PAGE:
SECTIONS

Nairobians pay enough rates to demand better services from City Hall

Nairobians demand good and traffic jam-free roads. (Courtesy)

For decades, City Hall has been held hostage by cartels and rogue administrators, siphoning public resources and in the process denying residents decent services. There have been reports of corruption, grabbing of public utilities such as toilets, school or playing grounds by individuals put in positions of influence by voters or the authorities.

Many are former mayors, town clerks and councillors as they were known a few years ago, who have been dragged to courts over misappropriation of public funds.

The so-called wayward city fathers oversaw the destruction of the once Green City in Sun. Then after the 2013 General Election, devolution set in and a Governor was elected to manage the city county. There was optimism in the new administration, seeing that the former ‘city fathers’ had indeed defiled the largest city in East Africa.

There is no proper collection of garbage, no efficient sewerage system, no adequate running water, and most city roads were in pathetic condition. Nairobians pegged all their hopes for order and an efficient public system on the newly-elected Governor. However, even before the dust could settle, the governor came face-to-face with a cabal of cartels and status-quo supporters who blocked any change. Soon, it was business as usual at City Hall.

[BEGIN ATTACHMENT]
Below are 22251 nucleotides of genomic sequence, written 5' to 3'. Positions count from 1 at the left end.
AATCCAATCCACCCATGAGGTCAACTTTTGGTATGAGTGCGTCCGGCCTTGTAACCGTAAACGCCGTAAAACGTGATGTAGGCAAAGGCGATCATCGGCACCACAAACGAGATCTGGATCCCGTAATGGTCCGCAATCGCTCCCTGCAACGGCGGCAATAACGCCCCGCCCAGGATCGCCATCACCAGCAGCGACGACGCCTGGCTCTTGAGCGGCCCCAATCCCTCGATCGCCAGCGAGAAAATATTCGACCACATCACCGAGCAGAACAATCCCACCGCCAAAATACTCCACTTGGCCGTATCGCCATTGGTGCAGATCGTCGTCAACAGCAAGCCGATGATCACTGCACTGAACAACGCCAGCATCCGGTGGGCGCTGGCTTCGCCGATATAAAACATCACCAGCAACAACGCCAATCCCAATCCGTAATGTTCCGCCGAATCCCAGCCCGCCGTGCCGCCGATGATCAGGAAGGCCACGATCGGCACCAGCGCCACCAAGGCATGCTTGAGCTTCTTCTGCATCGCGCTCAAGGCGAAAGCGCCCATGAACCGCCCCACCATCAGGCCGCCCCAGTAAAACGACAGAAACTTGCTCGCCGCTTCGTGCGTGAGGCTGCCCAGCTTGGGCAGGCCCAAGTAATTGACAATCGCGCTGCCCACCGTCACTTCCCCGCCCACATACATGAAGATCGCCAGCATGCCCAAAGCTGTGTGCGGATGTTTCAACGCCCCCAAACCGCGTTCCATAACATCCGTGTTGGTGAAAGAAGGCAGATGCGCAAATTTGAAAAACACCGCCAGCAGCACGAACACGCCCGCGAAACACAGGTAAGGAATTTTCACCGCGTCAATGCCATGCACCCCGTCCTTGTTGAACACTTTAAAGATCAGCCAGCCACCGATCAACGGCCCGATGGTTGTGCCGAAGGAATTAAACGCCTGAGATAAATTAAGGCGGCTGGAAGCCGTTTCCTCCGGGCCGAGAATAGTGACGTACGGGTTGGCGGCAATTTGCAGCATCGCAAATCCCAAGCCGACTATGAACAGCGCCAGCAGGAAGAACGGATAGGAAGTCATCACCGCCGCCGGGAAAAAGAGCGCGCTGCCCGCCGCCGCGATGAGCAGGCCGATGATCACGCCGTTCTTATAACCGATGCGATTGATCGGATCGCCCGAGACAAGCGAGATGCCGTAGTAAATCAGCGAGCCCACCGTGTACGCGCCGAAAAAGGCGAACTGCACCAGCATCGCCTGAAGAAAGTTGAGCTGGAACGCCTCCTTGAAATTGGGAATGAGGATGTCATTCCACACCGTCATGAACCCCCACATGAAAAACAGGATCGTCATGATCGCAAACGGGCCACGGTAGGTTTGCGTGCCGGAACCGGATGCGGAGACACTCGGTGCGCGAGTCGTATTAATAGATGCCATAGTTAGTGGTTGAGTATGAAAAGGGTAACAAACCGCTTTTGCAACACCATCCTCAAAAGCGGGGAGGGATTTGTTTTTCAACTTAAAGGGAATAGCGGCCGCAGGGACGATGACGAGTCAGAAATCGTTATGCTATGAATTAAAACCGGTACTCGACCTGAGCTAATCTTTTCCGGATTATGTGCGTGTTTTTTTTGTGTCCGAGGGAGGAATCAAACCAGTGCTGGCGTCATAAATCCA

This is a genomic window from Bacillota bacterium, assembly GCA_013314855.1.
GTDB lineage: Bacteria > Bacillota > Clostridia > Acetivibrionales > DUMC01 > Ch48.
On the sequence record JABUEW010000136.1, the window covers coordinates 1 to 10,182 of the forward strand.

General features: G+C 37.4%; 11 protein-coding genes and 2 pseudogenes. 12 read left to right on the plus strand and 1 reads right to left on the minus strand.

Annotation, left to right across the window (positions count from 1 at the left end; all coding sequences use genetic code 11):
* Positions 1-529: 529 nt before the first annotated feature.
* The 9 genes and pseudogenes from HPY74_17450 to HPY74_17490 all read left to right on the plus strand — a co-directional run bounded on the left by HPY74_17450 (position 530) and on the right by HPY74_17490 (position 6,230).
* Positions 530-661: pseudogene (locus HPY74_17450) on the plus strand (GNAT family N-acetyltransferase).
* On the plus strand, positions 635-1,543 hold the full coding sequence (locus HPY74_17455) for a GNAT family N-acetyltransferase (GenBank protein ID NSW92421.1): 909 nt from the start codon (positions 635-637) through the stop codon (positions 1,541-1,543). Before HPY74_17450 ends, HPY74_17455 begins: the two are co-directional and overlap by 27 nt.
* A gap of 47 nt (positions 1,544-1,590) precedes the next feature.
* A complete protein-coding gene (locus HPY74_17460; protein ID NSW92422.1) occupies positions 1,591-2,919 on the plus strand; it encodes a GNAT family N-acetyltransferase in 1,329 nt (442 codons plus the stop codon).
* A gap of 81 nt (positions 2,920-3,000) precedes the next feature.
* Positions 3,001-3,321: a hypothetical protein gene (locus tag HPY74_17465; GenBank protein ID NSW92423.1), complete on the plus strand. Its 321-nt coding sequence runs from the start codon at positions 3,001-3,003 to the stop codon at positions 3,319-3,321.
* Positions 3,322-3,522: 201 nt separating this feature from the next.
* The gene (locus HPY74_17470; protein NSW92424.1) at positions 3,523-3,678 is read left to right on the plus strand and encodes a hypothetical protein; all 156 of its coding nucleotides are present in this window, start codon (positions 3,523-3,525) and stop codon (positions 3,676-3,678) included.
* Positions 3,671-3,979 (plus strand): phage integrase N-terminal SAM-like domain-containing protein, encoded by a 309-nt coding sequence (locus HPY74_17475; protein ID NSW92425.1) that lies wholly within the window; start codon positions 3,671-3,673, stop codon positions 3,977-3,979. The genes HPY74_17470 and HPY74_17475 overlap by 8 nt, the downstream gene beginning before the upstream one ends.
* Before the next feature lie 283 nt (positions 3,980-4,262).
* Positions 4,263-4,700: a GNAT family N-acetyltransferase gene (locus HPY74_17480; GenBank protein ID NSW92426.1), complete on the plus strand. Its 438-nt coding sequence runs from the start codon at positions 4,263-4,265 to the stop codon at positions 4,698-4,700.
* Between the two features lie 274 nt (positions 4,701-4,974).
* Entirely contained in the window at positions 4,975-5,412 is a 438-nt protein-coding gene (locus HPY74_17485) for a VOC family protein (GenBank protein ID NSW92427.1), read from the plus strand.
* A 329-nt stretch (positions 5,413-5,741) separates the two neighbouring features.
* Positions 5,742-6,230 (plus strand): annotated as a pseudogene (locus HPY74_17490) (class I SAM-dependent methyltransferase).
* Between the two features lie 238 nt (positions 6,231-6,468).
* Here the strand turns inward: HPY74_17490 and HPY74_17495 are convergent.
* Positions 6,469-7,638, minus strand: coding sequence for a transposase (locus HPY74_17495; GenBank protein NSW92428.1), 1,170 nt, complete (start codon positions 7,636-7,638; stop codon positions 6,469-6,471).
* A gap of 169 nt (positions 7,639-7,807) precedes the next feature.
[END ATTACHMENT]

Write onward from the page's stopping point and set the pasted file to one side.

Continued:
Money allocated from the Treasury and that collected as rates, was pilfered at an amazing rate. Service delivery was bottom on the list for the new county government. Today, the new administration is not immune to the old tricks of stealing public funds. Granted, there have been efforts at cleaning the city, de-clogging sewerage systems and repairing roads. But Nairobians deserve better.

They pay dearly through parking fees, land rates, business permits and other charges including taxes to the national government. They therefore demand traffic jam-free roads, enough and safe water in their houses, security and adequate lighting. This is not too much to ask. It can be done. Cut the theft and offer the city residents a refreshing start. Those found guilty of stealing resources should pay and be jailed.